Friday, April 20, 2018

Back Into The Backyard Workshop.

Some three decades ago I was finishing up a ten year stint at a large valve manufacturer and my employer made a gift to me of a surplus 8" x 16" sch. 80 pipe reducer along with an 8" sch. 80 pipe end cap. My intent at the time was to weld them together and make a large bell. This was something I had done a few times before on a smaller scale.

4" x 8" hanging on  simple angle bracket.
This 4" x 8" sch. 80 bell presently hangs on the side of my work shop. It is in need of some sanding and a new coat of paint but that will have to wait until other things are finished.

I also did a larger 6" x 12" sch. 40 that was donated to the church I was attending at the time and is used as the call to service bell. But as the old saying goes, life is what happens when you're planning to do other things and these parts languished in my storage building until last year when this project finally began.

The first step of course was to sit down at the computer and come up with a working design that I fully expected to refine as the job progressed. I decided early on that this was going to be a highly finished piece with pivot arms and a counterweight as is often seen with steeple bells.

One thing I do not have in my shop is a welder. Otherwise I would have done the welding myself. Fortunately I have a neighbor down the block who is a welding instructor at the local community college and I was able to persuade him to do the welding for me.

The tedious grinding and polishing begins.
The first step after I got the weldment back was to begin the grinding and polishing of the raw and welded forgings to a smooth clean finish. I started with an 80 grit hard disk and a soft touch to blend in the weld and remove all the remaining mill coating and scale. This alone was a two day process. I then progressed to an 80 grit soft disk to get down to where the smaller in perfections and pits in the surface were revealed.

Lots of fine detail work.
These places and the surface scratches left by the grinding wheels were then chased out with both a random orbit and a vibrating hand sander. I had to take special care to also remove the areas surrounding these pits at the same time so as not to create flat spots that would stand out on the finished surface.

The finished
polished surface.
This became an almost never-ending process of chasing smaller and smaller imperfections and scratches. I finally opted with mounting the bell onto a 4" x 4" post attached to my work bench. This made manipulating the bell much easier and allowed me to reflect light off of it from different directions making seeing where more work was needed easier as well.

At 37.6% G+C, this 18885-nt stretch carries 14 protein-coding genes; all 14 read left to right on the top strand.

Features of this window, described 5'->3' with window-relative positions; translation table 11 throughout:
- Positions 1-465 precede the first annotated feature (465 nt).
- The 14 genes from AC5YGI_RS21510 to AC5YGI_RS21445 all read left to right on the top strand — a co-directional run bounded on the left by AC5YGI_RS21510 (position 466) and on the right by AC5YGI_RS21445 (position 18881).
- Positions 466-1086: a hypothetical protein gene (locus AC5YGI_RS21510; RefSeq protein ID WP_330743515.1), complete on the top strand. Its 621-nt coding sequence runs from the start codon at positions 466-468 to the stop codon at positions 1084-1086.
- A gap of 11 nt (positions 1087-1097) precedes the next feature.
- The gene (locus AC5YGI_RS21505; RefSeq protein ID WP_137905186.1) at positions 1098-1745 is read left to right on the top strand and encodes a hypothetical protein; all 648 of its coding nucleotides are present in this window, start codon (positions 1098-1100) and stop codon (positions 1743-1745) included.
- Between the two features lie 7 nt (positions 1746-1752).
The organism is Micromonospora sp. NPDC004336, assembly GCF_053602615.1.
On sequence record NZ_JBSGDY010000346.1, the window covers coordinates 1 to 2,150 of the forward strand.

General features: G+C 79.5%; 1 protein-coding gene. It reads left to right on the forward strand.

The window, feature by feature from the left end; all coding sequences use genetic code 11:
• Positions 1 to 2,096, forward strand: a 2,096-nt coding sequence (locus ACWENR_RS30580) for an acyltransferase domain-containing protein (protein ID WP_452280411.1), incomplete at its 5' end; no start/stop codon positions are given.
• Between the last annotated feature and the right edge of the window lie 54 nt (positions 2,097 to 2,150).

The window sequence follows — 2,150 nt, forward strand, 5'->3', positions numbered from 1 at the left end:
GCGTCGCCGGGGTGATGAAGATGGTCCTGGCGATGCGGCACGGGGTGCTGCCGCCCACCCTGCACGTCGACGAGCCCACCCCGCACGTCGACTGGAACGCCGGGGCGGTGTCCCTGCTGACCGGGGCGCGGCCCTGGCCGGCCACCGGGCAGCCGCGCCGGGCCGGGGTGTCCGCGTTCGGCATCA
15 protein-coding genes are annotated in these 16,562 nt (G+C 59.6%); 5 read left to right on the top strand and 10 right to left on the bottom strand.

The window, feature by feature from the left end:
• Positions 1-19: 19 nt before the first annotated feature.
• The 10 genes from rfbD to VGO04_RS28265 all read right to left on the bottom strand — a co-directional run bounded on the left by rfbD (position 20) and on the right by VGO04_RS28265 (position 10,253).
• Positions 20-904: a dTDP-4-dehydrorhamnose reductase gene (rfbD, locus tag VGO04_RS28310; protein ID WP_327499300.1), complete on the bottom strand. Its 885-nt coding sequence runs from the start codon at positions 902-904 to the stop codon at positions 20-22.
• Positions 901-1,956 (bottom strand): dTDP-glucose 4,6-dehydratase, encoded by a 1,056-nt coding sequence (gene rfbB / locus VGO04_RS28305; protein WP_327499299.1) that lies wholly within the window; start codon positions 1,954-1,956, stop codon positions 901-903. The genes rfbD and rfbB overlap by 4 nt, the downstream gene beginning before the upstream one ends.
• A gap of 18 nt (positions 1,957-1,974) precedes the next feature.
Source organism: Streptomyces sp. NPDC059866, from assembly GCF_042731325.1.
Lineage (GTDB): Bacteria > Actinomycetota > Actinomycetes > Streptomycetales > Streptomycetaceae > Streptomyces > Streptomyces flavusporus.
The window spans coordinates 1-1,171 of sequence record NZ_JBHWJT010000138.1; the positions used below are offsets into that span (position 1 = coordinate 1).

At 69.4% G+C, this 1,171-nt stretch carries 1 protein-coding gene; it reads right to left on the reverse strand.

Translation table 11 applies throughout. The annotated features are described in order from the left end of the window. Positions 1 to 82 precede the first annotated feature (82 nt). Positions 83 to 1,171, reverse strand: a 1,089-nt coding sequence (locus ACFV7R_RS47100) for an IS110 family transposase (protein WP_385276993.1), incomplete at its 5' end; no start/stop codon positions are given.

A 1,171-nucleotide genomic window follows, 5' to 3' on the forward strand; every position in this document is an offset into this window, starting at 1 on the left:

It was now time to move on to what I call the counterweight pivot block assembly.

Counterweight assembly
before attaching pivot arms.
This was made from 4" x 4" fence post timbers with 1/4" steel plates sandwiched between them.  These plates provide added weight and stiffness to the assembly.

Sandwich plates with several
coats of self-etching primer paint.
There are two 3/8-16 x 5-1/2" long hex head bolts holding the long top plate to the long timber. Six long pieces of 3/8-16 all thread were then used to hold the completed sub-assembly together.

This assembly will be revisited after other other structures are completed.

This final assembly required careful fitting and
squaring up using half a dozen clamps.
Next came the mounting frame assembly. This consists of two A-frame sub assemblies, two runner sub assemblies that tie them together and an X-frame sub assembly. This X-frame will minimize any racking caused by the 110+ pounds of bell and counterweight swinging back and forth.

This assembly was made from standard 2" x 4"s, 1" boards cut to various widths along with two pieces of 3/8" plywood cut into matching octagons holding the X-frame together. All these pieces were assembled with wood glue and deck screws. All the openings and gaps were filled with plastic wood. The finished sub-assemblies and final assembly were sanded smooth with 80 grit then 100 and finally 120 grit sandpaper.

Aluminum pillow blocks
with bronze sleeves.
1" spherical bearings are used to mount the bell/counterweight assembly. This eliminates any minor misalignment issues with the pivot shafts.

Clapper ball with loop and
Bell mounting 3/4" eye bolt.
The clapper for ringing the bell is made from a 1-7/8" forged steel ball bearing. This is welded to a piece of 3/8" round bar that hooks through an eye bolt inside the top of the bell. The small eye welded to the bottom end is so the bell can be rung softly without rocking the whole assembly.

Initial fit up for alignment and balance checking.
Initial fit up was completed to check alignment and balance before staining, applying multiple coats of Spar Varnish to the frame and counterweight and clear enamel to the bell.



























The as designed center of gravity came in right on target at just under one inch below the centerline of the pivot shafts. The bell swings with ease and very little effort.

3 comments:

  1. It certainly looks like a labor of love!

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    Replies
    1. It is! I'll be posting more pictures when I get all the varnishing and outdoor set up complete. Marine varnish take narly a day to dry between coats. They recommend three coats but I'm going to do at least five and then an light sanding before the final two. It's not like doing French Laquer on furniture that dries quickly and let's you do several coats in a single day. So "slow and steady wins the race" will have to be the method.

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